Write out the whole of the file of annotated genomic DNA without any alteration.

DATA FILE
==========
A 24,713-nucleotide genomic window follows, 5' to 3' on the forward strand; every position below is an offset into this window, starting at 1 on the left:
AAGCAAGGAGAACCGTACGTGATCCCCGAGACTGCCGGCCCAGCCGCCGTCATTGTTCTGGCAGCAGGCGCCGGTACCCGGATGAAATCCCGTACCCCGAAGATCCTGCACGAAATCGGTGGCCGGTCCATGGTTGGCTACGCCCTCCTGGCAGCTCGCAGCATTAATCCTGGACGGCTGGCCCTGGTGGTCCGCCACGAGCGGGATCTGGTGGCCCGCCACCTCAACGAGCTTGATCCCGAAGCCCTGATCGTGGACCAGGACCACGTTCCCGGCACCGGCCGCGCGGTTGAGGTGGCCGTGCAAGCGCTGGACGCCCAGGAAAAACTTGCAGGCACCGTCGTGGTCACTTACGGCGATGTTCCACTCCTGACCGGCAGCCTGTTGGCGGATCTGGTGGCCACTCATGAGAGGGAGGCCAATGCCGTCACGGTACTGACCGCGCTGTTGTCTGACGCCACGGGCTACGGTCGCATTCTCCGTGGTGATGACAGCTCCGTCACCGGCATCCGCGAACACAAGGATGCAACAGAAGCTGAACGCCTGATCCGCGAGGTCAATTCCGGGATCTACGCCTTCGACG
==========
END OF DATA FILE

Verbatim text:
A 24,713-nucleotide genomic window follows, 5' to 3' on the forward strand; every position below is an offset into this window, starting at 1 on the left:
AAGCAAGGAGAACCGTACGTGATCCCCGAGACTGCCGGCCCAGCCGCCGTCATTGTTCTGGCAGCAGGCGCCGGTACCCGGATGAAATCCCGTACCCCGAAGATCCTGCACGAAATCGGTGGCCGGTCCATGGTTGGCTACGCCCTCCTGGCAGCTCGCAGCATTAATCCTGGACGGCTGGCCCTGGTGGTCCGCCACGAGCGGGATCTGGTGGCCCGCCACCTCAACGAGCTTGATCCCGAAGCCCTGATCGTGGACCAGGACCACGTTCCCGGCACCGGCCGCGCGGTTGAGGTGGCCGTGCAAGCGCTGGACGCCCAGGAAAAACTTGCAGGCACCGTCGTGGTCACTTACGGCGATGTTCCACTCCTGACCGGCAGCCTGTTGGCGGATCTGGTGGCCACTCATGAGAGGGAGGCCAATGCCGTCACGGTACTGACCGCGCTGTTGTCTGACGCCACGGGCTACGGTCGCATTCTCCGTGGTGATGACAGCTCCGTCACCGGCATCCGCGAACACAAGGATGCAACAGAAGCTGAACGCCTGATCCGCGAGGTCAATTCCGGGATCTACGCCTTCGACG